Strange Fruit: A Black, Queer, Feminist View of Porn; AP Stylebook Nixes Word “Homophobia”

Pornography has long been a divisive topic among feminists. From Second Wavers who ended up in unlikely anti-porn alliances with conservatives in the 1980s to today’s Third Wave feminists who call themselves sex- (and porn-) positive. But no matter whether you feel that porn is de facto exploitation, a liberating sexual tool, or somewhere in between, there’s no denying that lots of porn is misogynistic, racist, classist, able-ist, and just about any other -ist you could name. 

Earlier this month, the New York Times hosted an essay debate called, “Should Porn Come Out of the Closet?” One of the respondents was Dr. Mireille Miller-Young, an associate professor of Women’s Studies at University of California, Santa Barbara who’s been researching the porn industry for a decade. She writes that performing in adult movies can be empowering to the women on screen, and that the typical argument against porn “ignores the diverse ways that women actually interact with it.” We wanted to hear more about her work—and how her identity as an African-American, queer feminist shaped her opinion and research—so we speak with Dr. Miller-Young on this week’s show.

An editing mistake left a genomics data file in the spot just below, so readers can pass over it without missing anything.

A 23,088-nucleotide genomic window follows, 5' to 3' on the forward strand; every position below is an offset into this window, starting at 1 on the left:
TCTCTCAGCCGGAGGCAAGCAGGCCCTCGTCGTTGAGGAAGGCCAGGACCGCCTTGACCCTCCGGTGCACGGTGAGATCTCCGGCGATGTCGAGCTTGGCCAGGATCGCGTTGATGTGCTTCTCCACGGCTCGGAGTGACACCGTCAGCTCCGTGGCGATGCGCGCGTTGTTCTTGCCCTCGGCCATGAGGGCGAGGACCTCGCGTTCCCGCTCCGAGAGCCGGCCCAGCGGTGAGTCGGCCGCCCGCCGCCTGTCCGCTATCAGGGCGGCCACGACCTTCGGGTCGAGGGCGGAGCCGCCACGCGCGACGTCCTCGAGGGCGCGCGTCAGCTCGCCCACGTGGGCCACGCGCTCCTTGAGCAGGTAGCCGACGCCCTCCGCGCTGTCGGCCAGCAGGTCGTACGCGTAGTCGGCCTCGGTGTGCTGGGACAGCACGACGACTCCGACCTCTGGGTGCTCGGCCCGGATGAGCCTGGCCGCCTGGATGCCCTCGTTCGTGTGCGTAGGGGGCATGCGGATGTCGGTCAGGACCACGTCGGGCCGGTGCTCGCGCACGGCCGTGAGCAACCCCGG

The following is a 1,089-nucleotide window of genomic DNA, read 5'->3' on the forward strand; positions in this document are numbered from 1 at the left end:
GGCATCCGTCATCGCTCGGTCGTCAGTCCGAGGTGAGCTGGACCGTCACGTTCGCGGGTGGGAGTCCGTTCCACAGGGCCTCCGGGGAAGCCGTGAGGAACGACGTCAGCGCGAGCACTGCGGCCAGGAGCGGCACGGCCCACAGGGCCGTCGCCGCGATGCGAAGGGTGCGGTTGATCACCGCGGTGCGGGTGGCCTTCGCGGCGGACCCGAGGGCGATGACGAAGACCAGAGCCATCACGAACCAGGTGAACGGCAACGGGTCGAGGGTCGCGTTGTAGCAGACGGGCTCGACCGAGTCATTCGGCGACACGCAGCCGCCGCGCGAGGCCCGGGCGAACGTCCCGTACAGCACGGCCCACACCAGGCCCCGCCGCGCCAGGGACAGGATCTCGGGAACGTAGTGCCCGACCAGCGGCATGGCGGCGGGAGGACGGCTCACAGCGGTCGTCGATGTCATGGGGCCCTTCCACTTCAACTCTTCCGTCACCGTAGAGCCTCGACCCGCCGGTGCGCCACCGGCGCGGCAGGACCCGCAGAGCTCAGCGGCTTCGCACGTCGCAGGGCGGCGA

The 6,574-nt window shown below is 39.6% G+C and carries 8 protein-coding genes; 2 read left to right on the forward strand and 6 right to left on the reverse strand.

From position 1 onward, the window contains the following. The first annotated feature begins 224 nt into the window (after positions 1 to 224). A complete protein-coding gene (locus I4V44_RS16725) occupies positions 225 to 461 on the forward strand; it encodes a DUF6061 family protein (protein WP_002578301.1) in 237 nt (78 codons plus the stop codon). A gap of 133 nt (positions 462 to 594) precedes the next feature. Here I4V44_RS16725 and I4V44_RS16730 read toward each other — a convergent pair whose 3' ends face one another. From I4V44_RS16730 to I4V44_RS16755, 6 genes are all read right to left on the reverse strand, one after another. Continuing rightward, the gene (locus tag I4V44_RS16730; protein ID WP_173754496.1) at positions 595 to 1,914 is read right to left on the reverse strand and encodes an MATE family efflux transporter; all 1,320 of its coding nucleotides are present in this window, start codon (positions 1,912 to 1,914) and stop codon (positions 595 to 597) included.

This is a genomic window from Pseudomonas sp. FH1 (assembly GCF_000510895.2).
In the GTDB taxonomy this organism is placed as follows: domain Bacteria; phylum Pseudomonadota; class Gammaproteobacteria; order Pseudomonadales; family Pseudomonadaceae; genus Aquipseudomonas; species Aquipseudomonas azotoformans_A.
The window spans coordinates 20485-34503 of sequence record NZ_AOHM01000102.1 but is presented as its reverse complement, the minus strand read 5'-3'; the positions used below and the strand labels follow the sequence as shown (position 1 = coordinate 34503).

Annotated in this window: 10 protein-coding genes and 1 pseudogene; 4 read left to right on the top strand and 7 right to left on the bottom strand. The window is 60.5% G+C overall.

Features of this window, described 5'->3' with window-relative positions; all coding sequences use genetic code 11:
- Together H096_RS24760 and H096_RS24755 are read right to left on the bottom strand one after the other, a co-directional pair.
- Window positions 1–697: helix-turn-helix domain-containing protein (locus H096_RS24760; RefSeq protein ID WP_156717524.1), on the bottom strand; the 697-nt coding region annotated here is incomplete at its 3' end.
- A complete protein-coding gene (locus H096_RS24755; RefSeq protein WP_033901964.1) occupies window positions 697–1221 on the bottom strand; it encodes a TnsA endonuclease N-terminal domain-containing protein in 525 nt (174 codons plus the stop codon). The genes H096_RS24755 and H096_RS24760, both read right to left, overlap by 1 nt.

Also this week, the AP updated its Stylebook to discourage use of the word “homophobia” in political and social contexts. Phobia, the reasoning goes, is a psychological term meaning an irrational, uncontrollable fear, often appearing as a symptom of an anxiety disorder. So to call an anti-LGBTQ remark homophobic may not be strictly accurate. Since the AP Stylebook is rightly-called “the journalist’s bible,” this move could have far-reaching effects on how LGBTQ issues are covered in the media.

Not everyone is happy about the change, especially since the AP apparently made the call without consulting any actual LGBTQ organizations or media outlets. It was just our luck we we scheduled to speak this week with a psychologist who specializes in anxiety disorders! Dr. Kevin Chapman is the director of the Center for Mental Health Disparities at UofL, and he joined us to talk about how anxiety tends to affect African-Americans differently than other population groups. While we had him in the studio, we asked him to explain what a phobia really is, and whether the AP was right in calling for the change.

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